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Who Acts More Like a Game Theorist? Group and Individual Play in a Sequential Market Game and the Effect of the Time Horizon

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  • Wieland Mueller
  • Fangfang Tan

Abstract

Previous experimental results on one-shot sequential two-player games show that group decisions are closer to the subgame-perfect Nash equilbirum than individual decisions. We extend the analysis of inter-group versus inter-individual decision making to a Stackelberg market game, by running both one-shot and repeated markets. Whereas in the one-shot markets we find no significant differences in the behavior of groups and individuals, we find that the behavior of groups is further away from the subgame-perfect equilibrium of the stage game than that of individuals. To a large extent, this result is independent of the method of eliciting choices (sequential or strategy method) and the method used to account for observed first- and second-mover behavior. We provide evidence on followers' response functions and electronic chats to offer an explanation for the differential effect that the time horizon of interaction has on the extent of individual and group players (non)conformity with subgame perfectness.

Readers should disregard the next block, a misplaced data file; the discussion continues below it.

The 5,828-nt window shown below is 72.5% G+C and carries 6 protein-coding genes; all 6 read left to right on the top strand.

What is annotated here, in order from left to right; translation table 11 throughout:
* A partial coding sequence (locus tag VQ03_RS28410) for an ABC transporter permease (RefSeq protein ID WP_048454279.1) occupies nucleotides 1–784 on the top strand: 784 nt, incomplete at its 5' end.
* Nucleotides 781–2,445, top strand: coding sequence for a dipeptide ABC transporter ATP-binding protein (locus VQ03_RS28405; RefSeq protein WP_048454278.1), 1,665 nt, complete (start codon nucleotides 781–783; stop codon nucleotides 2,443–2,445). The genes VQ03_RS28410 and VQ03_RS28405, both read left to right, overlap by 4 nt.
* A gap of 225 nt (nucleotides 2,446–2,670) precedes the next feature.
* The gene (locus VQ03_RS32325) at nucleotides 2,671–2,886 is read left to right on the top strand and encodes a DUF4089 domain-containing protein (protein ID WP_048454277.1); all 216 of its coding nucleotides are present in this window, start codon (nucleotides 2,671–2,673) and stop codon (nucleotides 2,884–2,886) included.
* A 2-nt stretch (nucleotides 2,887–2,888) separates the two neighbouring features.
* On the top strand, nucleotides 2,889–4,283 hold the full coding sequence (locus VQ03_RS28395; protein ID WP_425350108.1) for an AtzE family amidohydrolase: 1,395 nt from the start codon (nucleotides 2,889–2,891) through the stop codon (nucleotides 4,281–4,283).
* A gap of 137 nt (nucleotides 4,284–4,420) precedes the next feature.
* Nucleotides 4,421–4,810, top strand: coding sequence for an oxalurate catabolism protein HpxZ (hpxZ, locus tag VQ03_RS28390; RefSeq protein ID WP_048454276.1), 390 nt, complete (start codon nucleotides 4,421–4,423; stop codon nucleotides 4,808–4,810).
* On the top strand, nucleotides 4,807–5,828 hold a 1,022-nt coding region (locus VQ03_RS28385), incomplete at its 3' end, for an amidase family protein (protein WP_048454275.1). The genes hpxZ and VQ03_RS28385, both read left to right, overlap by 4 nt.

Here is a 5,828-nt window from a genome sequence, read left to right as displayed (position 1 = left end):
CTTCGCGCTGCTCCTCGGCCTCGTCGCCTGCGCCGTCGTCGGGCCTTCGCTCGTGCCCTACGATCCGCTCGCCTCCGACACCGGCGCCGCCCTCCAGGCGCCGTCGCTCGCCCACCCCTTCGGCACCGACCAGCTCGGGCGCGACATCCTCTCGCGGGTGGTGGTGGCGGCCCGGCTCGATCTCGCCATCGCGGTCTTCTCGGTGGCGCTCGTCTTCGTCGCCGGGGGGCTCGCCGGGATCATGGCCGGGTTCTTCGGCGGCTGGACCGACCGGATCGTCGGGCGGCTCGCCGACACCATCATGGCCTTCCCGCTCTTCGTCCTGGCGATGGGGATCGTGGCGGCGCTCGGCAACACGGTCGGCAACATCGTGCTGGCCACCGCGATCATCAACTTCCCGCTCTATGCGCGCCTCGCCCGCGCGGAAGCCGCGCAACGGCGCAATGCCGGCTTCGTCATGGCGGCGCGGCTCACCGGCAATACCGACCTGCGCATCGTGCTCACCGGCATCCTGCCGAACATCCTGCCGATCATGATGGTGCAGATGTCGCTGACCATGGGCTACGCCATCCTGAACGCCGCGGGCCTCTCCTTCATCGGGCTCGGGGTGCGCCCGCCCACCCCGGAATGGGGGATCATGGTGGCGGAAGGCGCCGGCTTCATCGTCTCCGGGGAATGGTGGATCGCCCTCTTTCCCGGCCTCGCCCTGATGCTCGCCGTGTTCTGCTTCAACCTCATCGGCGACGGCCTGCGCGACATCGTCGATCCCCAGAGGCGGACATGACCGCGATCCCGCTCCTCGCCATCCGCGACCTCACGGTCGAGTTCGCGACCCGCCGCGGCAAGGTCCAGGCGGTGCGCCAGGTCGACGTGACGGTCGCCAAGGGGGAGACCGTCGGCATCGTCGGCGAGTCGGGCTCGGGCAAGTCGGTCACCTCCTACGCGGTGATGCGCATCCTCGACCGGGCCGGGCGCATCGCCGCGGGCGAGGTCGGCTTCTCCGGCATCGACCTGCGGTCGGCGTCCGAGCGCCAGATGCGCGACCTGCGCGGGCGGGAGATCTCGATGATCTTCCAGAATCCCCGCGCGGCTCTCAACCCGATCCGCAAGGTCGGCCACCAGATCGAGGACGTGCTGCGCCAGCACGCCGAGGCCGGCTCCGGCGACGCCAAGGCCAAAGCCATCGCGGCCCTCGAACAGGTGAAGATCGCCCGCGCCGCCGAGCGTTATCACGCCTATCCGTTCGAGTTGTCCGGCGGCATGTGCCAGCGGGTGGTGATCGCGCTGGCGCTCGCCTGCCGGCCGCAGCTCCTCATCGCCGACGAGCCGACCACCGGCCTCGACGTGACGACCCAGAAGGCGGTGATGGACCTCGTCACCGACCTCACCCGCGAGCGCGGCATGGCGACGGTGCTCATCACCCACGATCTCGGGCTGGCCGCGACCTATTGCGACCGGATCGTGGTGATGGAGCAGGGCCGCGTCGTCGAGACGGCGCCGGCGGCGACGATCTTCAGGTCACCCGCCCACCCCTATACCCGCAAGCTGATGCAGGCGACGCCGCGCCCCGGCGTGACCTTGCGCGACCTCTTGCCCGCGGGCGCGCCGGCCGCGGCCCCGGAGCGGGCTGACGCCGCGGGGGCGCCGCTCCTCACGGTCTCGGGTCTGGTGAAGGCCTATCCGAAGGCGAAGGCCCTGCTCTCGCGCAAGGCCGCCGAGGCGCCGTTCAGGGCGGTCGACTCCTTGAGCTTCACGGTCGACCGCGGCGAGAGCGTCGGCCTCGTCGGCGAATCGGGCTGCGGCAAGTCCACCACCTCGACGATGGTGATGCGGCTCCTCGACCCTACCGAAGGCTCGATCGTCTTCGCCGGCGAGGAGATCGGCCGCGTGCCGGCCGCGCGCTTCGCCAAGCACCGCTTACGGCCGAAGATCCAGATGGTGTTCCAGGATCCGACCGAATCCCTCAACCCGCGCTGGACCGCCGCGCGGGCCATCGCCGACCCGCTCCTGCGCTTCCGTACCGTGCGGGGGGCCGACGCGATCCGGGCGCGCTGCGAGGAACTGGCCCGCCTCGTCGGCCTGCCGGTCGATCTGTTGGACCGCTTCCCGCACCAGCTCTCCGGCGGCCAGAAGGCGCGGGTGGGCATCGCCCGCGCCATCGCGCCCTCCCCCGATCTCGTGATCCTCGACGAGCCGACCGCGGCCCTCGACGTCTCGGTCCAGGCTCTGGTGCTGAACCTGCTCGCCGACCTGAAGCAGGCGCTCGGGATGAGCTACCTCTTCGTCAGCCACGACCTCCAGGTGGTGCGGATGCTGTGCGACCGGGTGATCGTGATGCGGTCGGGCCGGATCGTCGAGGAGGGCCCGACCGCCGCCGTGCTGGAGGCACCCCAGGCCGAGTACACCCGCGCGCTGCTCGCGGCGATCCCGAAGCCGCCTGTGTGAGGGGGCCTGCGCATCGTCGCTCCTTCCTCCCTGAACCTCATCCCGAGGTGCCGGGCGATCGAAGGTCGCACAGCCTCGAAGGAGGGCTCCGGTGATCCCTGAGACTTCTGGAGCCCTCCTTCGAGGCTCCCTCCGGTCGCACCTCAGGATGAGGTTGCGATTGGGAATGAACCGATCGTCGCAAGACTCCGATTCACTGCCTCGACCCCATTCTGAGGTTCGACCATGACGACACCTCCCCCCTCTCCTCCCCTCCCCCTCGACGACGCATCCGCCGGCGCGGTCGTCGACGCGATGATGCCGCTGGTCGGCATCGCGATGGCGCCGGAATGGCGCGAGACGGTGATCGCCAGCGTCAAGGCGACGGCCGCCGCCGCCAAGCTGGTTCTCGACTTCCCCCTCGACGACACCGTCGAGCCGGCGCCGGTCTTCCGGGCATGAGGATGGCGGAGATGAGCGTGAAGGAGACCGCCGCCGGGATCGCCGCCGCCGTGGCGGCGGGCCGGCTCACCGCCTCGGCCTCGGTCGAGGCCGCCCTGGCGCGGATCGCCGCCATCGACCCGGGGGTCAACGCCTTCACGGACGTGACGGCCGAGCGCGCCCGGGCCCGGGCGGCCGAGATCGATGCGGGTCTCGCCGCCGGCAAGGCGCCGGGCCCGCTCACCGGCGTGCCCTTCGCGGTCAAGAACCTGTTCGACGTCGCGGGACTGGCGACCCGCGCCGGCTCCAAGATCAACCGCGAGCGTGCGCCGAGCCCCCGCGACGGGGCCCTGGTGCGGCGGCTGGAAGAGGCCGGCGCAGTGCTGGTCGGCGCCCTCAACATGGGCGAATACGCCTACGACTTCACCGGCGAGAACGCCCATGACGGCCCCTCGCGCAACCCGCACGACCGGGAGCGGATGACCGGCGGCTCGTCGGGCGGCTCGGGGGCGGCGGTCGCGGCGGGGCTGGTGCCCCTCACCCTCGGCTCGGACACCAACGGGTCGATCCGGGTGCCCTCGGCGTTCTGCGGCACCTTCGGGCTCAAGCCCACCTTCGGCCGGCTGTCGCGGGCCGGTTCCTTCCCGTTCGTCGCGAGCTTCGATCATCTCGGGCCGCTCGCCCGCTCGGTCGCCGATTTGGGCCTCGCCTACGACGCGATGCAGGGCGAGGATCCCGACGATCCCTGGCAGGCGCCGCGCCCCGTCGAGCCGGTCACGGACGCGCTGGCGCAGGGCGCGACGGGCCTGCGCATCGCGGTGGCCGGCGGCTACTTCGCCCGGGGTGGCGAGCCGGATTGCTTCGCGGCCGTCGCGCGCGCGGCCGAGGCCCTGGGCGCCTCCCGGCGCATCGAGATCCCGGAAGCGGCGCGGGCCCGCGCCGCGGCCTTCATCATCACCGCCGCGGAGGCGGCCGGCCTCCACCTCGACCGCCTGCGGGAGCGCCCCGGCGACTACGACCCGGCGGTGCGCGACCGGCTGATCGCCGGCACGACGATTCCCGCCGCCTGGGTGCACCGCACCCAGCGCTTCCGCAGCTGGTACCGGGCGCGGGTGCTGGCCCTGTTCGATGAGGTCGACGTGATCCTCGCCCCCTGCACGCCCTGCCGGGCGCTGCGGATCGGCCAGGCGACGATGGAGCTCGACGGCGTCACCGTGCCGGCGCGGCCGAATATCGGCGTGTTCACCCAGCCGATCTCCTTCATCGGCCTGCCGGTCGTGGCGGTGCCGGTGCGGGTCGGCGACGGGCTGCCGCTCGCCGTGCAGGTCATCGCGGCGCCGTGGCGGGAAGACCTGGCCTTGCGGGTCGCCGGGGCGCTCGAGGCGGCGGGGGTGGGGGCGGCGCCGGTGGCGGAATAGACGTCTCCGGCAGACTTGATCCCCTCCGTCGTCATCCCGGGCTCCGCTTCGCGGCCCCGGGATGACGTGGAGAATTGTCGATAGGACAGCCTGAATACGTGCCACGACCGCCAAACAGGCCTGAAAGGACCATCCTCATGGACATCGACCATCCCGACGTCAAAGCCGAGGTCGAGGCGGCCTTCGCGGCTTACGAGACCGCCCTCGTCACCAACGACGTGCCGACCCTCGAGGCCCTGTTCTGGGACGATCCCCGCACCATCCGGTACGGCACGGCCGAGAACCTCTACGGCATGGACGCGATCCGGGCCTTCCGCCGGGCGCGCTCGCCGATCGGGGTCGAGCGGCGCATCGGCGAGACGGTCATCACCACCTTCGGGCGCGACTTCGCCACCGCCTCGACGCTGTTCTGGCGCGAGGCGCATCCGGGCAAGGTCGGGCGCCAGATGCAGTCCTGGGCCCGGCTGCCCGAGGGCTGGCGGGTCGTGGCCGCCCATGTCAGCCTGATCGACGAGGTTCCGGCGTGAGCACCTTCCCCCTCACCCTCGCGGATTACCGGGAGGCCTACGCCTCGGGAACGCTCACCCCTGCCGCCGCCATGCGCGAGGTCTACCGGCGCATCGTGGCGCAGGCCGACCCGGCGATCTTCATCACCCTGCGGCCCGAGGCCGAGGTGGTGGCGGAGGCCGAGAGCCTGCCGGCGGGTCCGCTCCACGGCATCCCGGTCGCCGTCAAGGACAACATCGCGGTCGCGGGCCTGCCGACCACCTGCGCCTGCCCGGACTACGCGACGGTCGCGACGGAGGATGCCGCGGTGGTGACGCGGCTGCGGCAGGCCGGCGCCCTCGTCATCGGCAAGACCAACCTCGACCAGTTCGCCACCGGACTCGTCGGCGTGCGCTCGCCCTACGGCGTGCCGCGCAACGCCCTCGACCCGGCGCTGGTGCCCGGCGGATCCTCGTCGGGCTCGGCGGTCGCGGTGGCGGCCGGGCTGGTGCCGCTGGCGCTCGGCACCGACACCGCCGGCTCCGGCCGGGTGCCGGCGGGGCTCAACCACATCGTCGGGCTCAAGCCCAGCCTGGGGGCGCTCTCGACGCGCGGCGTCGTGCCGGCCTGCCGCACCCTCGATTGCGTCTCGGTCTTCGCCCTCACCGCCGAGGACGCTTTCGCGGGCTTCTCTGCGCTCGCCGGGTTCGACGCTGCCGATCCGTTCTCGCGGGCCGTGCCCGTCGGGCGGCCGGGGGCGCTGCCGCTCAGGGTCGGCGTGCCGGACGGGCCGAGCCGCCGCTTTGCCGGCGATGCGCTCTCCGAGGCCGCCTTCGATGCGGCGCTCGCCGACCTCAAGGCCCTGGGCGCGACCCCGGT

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Bibliographic Info

Paper provided by Max Planck Institute for Tax Law and Public Finance in its series Working Papers with number who_acts_more_like_a_game_theorist.

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Length: 38 pages
Date of creation: Oct 2011
Date of revision:
Handle: RePEc:mpi:wpaper:who_acts_more_like_a_game_theorist

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Keywords: Stackelberg market; groups versus individuals; discontinuity effect; experiment;

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Cited by:
  1. Hildenbrand, Andreas, 2012. "Is a "firm" a firm? A Stackelberg experiment," Economics Discussion Papers 2012-53, Kiel Institute for the World Economy.
  2. Haoran He & Marie Claire Villeval, 2014. "Are teams less inequality averse than individuals?," Working Papers halshs-00996545, HAL.

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